IRIF, the Research Institute on the Foundations of Computer Science, is a research laboratory of CNRS and université Paris-Diderot, also hosting two INRIA project-teams.

The research conducted at IRIF is based on the study and understanding of the foundations of all computer science, in order to provide innovative solutions to the current and future challenges of digital sciences.

IRIF hosts about 200 people. Six of its members have been distinguished by the European Research Council (ERC), five are members of the Institut Universitaire de France IUF), and two are members of the Academia Europæa.


Researchers of IRIF are participating in the “Fête de la Science”! Meet them at the University of Paris this week to better understand the first principles of computing!

IRIF is seeking excellent candidates for about 10 postdoctoral positions in all areas of the Foundations of Computer Science. Deadline for applications: Nov. 3, 2019.

Sylvain Perifel

From ancient history to quantum, learn about cryptography at “Fête de la science” in an entertaining talk by Sylvain Perifel (IRIF) Friday October 11th, 11am at Amphitheater 4C, Halle aux farines.

Claire Mathieu

The SODA 2020 conference will include a paper by Vincent Cohen-Addad (LIP6), Frederick Mallmann-Trenn (King's College) and Claire Mathieu (IRIF) about computing with noisy data. The problem: select valuable objects in a setting where each assessment has a probability of error, using redundant assessments.

Workshop on Gradual Typing

Giuseppe Castagna (IRIF) and Jeremy Siek (Indiana) organize WGT 2020, the first ACM SIGPLAN Workshop on Gradual Typing, colocated with POPL. Submission deadline: Monday, October the 21st.
gradual typing

Gradual typing is a technique that allows the programmer to control which parts of a program check their type correctness (i.e., that apples are added to apples) before execution and which parts check it during their execution instead. It is often used to gradually add the before-execution check to dynamic languages, like JavaScript, which perform the check only at run-time, since it is generally better to find errors before the execution of a program rather than during its execution.
Geoffroy Couteau

IRIF has the great pleasure to welcome a new research scientist (CNRS): Geoffroy Couteau, an expert in cryptography, with a focus on secure computation protocols and zero-knowledge proofs.

Hugo Férée

IRIF has the great pleasure to welcome a new associate professor (Université de Paris): Hugo Férée, an expert in various aspects of complexity theory, with interests in programming languages and formal proofs.


Three papers coauthored by IRIF members will be presented at SODA’20, the main conference in algorithm design. Topics include the study of noisy models, aggregate rankings, and graph diameters.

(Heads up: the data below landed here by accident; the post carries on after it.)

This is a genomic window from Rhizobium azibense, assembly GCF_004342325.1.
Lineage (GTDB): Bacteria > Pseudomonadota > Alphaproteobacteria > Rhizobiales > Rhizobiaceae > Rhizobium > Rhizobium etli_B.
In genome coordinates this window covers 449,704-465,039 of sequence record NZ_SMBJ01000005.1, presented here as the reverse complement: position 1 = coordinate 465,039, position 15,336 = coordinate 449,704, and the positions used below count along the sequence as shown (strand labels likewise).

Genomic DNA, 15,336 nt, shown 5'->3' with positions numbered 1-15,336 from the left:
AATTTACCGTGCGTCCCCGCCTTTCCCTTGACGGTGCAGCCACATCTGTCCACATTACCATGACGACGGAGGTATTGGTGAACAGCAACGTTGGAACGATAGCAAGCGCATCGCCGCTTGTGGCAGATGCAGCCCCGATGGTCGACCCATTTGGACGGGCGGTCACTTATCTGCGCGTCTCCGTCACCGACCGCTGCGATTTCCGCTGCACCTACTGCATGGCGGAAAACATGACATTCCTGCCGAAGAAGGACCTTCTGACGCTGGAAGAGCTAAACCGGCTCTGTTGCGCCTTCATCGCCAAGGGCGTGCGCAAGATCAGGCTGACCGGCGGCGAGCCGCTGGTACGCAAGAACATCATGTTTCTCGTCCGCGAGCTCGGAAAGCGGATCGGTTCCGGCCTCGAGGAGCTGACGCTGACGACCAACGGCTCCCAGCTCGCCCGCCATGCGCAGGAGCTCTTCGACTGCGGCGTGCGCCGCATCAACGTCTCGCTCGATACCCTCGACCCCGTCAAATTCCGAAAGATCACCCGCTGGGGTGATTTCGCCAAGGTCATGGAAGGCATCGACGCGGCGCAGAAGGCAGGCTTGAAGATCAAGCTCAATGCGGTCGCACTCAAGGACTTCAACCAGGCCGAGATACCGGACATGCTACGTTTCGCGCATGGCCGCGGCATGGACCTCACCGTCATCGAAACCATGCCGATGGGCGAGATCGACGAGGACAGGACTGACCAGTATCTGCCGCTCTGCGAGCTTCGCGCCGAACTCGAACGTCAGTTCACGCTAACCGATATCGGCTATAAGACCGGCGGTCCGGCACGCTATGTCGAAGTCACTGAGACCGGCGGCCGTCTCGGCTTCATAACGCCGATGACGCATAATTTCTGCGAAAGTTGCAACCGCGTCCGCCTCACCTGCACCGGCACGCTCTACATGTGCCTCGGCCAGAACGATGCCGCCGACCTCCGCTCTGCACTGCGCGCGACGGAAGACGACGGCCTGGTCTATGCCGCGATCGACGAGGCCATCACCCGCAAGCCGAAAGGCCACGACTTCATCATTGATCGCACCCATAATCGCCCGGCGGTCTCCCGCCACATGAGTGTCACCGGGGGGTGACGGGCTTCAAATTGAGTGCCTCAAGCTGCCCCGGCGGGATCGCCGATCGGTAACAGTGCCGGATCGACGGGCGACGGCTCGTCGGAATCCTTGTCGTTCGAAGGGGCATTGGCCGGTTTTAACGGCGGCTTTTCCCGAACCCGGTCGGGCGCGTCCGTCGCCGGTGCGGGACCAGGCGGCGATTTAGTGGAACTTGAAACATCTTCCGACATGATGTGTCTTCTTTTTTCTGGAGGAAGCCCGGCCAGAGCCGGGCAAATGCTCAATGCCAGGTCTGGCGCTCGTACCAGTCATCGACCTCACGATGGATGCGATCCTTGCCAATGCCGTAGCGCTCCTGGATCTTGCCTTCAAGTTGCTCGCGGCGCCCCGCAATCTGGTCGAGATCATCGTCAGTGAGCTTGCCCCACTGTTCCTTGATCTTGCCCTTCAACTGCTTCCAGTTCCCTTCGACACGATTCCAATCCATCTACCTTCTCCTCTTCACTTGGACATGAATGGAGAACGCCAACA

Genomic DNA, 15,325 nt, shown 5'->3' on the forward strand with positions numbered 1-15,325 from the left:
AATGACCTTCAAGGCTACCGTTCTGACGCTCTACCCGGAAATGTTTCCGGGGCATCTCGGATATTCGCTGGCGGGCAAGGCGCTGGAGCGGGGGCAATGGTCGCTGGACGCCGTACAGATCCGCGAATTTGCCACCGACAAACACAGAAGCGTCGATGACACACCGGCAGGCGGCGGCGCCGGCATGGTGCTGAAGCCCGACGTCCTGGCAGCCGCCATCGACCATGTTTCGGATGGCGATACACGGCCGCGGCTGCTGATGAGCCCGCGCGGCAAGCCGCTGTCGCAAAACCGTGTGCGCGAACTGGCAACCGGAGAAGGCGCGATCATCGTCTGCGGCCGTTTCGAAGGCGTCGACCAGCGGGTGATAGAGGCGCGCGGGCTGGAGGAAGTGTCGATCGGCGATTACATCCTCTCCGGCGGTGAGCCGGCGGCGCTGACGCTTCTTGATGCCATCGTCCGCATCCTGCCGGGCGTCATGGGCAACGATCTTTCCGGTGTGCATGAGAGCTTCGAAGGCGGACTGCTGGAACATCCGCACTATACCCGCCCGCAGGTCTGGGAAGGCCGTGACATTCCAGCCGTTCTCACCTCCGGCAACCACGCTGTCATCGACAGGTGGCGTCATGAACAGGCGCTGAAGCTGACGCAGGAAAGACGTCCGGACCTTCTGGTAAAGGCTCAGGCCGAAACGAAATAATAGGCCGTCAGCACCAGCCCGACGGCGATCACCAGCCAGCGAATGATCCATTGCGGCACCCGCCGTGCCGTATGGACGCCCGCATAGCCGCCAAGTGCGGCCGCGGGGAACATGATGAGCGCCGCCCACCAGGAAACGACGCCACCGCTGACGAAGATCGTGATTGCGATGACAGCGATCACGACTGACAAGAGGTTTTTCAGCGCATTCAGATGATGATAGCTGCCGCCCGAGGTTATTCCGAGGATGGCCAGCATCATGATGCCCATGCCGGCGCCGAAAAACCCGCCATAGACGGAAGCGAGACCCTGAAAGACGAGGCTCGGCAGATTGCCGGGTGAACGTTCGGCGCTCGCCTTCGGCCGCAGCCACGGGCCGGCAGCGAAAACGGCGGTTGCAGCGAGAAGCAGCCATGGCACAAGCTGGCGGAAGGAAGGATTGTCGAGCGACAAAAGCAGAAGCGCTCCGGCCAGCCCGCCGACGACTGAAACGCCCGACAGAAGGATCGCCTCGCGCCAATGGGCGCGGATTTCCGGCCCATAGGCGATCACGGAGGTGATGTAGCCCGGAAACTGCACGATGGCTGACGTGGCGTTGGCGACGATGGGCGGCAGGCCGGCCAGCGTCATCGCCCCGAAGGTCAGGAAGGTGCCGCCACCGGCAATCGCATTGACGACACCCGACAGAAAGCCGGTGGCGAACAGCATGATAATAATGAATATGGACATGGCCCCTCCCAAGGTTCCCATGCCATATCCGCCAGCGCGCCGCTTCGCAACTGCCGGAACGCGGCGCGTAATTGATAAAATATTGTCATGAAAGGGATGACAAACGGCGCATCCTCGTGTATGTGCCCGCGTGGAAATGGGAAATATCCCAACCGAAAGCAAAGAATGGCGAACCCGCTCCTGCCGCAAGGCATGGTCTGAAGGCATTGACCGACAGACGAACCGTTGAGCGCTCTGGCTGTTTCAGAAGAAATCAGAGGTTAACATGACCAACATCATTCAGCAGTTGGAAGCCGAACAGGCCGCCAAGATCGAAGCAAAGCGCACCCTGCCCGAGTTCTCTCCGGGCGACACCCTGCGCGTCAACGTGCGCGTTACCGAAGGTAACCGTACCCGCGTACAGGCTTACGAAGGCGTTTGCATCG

(These news are displayed using a randomized-priority ranking.)

Monday October 14, 2019, 11AM, Salle 1007
Laurent Doyen (LSV, ENS Paris-Saclay) Expected Finite Horizon

A classical problem in discrete planning is to consider a weighted graph and construct a path that maximizes the sum of weights for a given time horizon T. However, in many scenarios, the time horizon is not fixed, but the stopping time is chosen according to some distribution such that the expected stopping time is T. If the stopping time distribution is not known, then to ensure robustness, the distribution is chosen by an adversary, to represent the worst-case scenario.

A stationary plan for every vertex always chooses the same outgoing edge. For fixed horizon T, stationary plans are not sufficient for optimality. Quite surprisingly we show that when an adversary chooses the stopping time distribution with expected stopping time T, then stationary plans are sufficient. While computing optimal stationary plans for fixed horizon is NP-complete, we show that computing optimal stationary plans under adversarial stopping time distribution can be achieved in polynomial time. Consequently, our polynomial-time algorithm for adversarial stopping time also computes an optimal plan among all possible plans.

Algorithms and complexity
Tuesday October 15, 2019, 11AM, Salle 1007
Zvi Lotker (Ben Gurion University) Variation on preferential-attachment

In this talk, I will describe how preferential attachment arises from the first principle using game theory. Next, I will extend the model of preferential attachment into a general model, which allows for the incorporation of Homophily ties in the network. This talk is based on joint works with Prof. Chen Avin, Avi Cohen, Yinon Nahum, Prof. Pierre Fraigniaud, and Prof. David Peleg.

Enumerative and analytic combinatorics
Thursday October 17, 2019, 2PM, Salle 1007
Mark Skandera (Lehigh university) To be announced.

Proofs, programs and systems
Thursday October 17, 2019, 10:30AM, École normale supérieure de Lyon
Eric Finster Séminaire Chocola

Higher categories, polygraphs and homotopy
Friday October 18, 2019, 2PM, Salle 1007
Léonard Guetta (IRIF) Colimites homotopiques et tranches